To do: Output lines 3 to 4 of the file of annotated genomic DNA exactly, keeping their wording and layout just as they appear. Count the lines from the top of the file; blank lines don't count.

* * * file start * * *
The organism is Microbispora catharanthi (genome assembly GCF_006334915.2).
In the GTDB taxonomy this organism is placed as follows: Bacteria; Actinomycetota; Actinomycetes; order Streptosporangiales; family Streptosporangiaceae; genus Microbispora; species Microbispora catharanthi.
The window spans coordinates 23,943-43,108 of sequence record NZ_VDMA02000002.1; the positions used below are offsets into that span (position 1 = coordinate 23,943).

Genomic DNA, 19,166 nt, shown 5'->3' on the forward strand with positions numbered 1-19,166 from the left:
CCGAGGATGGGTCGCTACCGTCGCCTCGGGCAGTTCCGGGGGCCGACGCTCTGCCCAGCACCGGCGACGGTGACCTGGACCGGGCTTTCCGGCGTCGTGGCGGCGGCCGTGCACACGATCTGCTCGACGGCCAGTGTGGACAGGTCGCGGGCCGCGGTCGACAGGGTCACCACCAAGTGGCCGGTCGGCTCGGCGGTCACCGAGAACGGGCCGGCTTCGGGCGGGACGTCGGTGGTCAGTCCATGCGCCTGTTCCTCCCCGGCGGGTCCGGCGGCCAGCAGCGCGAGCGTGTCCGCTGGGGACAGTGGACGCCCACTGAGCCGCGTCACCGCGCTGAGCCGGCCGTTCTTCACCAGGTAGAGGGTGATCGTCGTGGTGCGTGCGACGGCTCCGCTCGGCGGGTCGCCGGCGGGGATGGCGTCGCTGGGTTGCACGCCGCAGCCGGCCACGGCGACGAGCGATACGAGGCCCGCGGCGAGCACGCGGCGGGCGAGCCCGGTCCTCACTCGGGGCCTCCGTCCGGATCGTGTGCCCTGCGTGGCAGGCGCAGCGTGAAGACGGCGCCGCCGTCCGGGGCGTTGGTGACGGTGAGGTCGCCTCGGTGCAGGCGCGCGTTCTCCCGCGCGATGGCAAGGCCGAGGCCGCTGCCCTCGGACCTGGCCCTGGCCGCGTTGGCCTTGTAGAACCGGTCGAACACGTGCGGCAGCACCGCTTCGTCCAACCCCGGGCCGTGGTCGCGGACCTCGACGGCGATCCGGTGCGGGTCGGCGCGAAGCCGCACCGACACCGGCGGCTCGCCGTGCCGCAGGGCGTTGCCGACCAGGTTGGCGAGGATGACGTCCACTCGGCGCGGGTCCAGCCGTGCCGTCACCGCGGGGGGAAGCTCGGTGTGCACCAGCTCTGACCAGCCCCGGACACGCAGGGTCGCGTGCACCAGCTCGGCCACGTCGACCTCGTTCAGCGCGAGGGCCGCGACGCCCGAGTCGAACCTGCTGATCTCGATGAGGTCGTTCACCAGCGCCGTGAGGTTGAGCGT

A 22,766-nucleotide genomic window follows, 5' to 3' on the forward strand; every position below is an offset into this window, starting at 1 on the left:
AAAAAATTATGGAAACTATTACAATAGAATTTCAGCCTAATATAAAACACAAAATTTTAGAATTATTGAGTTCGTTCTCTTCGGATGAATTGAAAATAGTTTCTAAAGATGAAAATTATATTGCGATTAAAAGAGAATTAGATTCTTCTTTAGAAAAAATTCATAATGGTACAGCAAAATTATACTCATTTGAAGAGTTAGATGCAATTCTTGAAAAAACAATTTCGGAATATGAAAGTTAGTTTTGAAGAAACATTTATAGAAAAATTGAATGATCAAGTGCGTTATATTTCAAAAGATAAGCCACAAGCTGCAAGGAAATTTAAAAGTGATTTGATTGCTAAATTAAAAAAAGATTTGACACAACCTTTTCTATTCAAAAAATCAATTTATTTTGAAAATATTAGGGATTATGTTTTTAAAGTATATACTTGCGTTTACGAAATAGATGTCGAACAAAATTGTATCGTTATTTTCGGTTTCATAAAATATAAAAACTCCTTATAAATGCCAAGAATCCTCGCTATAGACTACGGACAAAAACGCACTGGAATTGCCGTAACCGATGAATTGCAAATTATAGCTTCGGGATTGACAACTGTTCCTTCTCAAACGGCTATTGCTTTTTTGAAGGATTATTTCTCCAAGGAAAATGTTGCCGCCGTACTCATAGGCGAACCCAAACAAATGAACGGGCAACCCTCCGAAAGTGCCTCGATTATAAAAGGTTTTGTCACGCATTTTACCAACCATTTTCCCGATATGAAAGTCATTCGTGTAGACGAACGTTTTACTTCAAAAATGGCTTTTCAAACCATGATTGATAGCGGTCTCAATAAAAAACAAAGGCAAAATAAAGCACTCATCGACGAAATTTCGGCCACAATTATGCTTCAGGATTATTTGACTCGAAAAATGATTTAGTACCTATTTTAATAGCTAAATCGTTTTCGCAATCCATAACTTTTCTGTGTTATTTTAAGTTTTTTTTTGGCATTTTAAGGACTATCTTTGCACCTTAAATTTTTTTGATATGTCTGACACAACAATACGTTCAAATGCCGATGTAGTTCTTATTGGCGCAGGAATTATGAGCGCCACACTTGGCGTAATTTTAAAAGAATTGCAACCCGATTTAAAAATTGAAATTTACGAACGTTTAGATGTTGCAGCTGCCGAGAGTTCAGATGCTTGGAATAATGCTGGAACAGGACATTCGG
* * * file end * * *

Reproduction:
The window spans coordinates 23,943-43,108 of sequence record NZ_VDMA02000002.1; the positions used below are offsets into that span (position 1 = coordinate 23,943).

Genomic DNA, 19,166 nt, shown 5'->3' on the forward strand with positions numbered 1-19,166 from the left: